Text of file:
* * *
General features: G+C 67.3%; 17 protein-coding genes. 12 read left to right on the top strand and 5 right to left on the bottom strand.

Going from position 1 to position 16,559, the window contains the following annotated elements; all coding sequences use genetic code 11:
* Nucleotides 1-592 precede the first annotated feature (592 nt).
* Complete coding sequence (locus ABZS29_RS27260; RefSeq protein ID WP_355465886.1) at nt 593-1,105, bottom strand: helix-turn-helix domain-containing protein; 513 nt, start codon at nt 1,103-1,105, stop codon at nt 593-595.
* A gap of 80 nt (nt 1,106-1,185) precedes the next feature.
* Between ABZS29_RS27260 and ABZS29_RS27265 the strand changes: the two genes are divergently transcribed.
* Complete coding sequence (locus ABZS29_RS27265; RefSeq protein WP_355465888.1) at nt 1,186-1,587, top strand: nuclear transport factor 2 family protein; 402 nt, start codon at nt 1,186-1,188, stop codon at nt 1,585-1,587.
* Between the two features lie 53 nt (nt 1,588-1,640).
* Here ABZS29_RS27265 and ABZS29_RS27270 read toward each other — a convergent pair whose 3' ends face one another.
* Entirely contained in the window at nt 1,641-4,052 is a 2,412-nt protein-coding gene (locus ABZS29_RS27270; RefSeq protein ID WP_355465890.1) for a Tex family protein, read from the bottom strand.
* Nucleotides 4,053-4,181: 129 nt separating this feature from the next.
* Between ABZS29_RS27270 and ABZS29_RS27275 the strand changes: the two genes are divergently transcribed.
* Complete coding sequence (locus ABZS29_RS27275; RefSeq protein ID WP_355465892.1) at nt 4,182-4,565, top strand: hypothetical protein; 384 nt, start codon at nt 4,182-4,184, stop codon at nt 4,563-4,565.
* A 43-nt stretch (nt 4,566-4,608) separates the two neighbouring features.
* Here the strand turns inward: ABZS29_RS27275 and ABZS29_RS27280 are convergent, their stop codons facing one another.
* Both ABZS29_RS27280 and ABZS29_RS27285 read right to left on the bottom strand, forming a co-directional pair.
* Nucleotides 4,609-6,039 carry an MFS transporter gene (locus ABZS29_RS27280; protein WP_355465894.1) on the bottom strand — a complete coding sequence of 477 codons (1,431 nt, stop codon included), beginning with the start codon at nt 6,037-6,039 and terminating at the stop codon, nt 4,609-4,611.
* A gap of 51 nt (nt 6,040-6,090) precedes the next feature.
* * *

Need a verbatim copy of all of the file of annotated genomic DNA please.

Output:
General features: G+C 67.3%; 17 protein-coding genes. 12 read left to right on the top strand and 5 right to left on the bottom strand.

Going from position 1 to position 16,559, the window contains the following annotated elements; all coding sequences use genetic code 11:
* Nucleotides 1-592 precede the first annotated feature (592 nt).
* Complete coding sequence (locus ABZS29_RS27260; RefSeq protein ID WP_355465886.1) at nt 593-1,105, bottom strand: helix-turn-helix domain-containing protein; 513 nt, start codon at nt 1,103-1,105, stop codon at nt 593-595.
* A gap of 80 nt (nt 1,106-1,185) precedes the next feature.
* Between ABZS29_RS27260 and ABZS29_RS27265 the strand changes: the two genes are divergently transcribed.
* Complete coding sequence (locus ABZS29_RS27265; RefSeq protein WP_355465888.1) at nt 1,186-1,587, top strand: nuclear transport factor 2 family protein; 402 nt, start codon at nt 1,186-1,188, stop codon at nt 1,585-1,587.
* Between the two features lie 53 nt (nt 1,588-1,640).
* Here ABZS29_RS27265 and ABZS29_RS27270 read toward each other — a convergent pair whose 3' ends face one another.
* Entirely contained in the window at nt 1,641-4,052 is a 2,412-nt protein-coding gene (locus ABZS29_RS27270; RefSeq protein ID WP_355465890.1) for a Tex family protein, read from the bottom strand.
* Nucleotides 4,053-4,181: 129 nt separating this feature from the next.
* Between ABZS29_RS27270 and ABZS29_RS27275 the strand changes: the two genes are divergently transcribed.
* Complete coding sequence (locus ABZS29_RS27275; RefSeq protein ID WP_355465892.1) at nt 4,182-4,565, top strand: hypothetical protein; 384 nt, start codon at nt 4,182-4,184, stop codon at nt 4,563-4,565.
* A 43-nt stretch (nt 4,566-4,608) separates the two neighbouring features.
* Here the strand turns inward: ABZS29_RS27275 and ABZS29_RS27280 are convergent, their stop codons facing one another.
* Both ABZS29_RS27280 and ABZS29_RS27285 read right to left on the bottom strand, forming a co-directional pair.
* Nucleotides 4,609-6,039 carry an MFS transporter gene (locus ABZS29_RS27280; protein WP_355465894.1) on the bottom strand — a complete coding sequence of 477 codons (1,431 nt, stop codon included), beginning with the start codon at nt 6,037-6,039 and terminating at the stop codon, nt 4,609-4,611.
* A gap of 51 nt (nt 6,040-6,090) precedes the next feature.